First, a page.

P. S. Check out this trailer for the new audio book of Cinderella, P. I. Around the World narrated by the very talented Alyx Morgan.
WiP Report # 17
Sorry, but I couldn’t resist the pun in my title. You see, the current Work in Progress, the third in my Calendar Mysteries, takes place in Kansas City, a place that could get downright deadly a hundred years or so ago, in March 1900 and it’s called Mischief in March.
One of the most fun things about this WiP is working on it in springtime. Now I realize that probably daffodils and other flowers are blooming in 2016 three to four weeks earlier than they did in March 1900. Still, my heroine Minty Wilcox might very well see crocus like those pictured above blooming in a sheltered spot in front of her house.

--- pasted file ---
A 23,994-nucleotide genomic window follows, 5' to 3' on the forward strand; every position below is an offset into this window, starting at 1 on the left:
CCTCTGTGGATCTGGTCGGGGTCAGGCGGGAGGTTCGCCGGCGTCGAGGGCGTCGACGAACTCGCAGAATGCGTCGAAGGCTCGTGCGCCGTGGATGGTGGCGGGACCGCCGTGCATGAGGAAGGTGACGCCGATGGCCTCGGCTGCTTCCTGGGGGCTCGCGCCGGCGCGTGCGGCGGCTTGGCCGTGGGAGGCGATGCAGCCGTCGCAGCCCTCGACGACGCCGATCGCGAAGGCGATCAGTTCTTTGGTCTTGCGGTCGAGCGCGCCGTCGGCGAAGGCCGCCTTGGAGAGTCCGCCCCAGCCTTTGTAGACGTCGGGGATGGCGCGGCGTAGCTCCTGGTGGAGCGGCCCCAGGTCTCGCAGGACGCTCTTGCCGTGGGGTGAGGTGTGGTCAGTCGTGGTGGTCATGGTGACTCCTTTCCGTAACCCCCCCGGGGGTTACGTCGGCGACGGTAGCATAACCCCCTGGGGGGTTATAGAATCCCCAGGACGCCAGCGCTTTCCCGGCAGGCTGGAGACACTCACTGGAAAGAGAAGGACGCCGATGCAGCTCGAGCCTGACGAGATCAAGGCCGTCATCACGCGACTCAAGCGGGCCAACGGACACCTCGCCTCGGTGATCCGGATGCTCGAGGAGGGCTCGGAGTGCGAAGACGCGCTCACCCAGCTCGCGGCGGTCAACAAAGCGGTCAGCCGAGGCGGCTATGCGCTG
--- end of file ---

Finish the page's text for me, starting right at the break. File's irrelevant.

Now, I must admit that I’m pretty far behind schedule on this book from where I’d hoped to be. My original concept for the series was to bring out a book a year during the month in the title. I managed to bring the eBook version of January Jinx out in January 2014 and the print version in January 2015. But I didn’t get Fatal February out until November 2015. (Sigh.)
Here are some reasons why I’m behind schedule.
1) If you’ve kept up with my periodic WiP Reports, you know that I wrote a 54,000 draft of Mischief in March during National Novel Writing Month 2015. But due to one thing and another, I didn’t get back to it until February 18.
2) And even then, it took me quite a while to regain my momentum. Tip to all you other writers out there: do it every day, so you don’t lose your momentum. So far my progress has been slow with an average production of 835 words per day. This is about half of the NaNoWriMo goal of 1,667 words a day.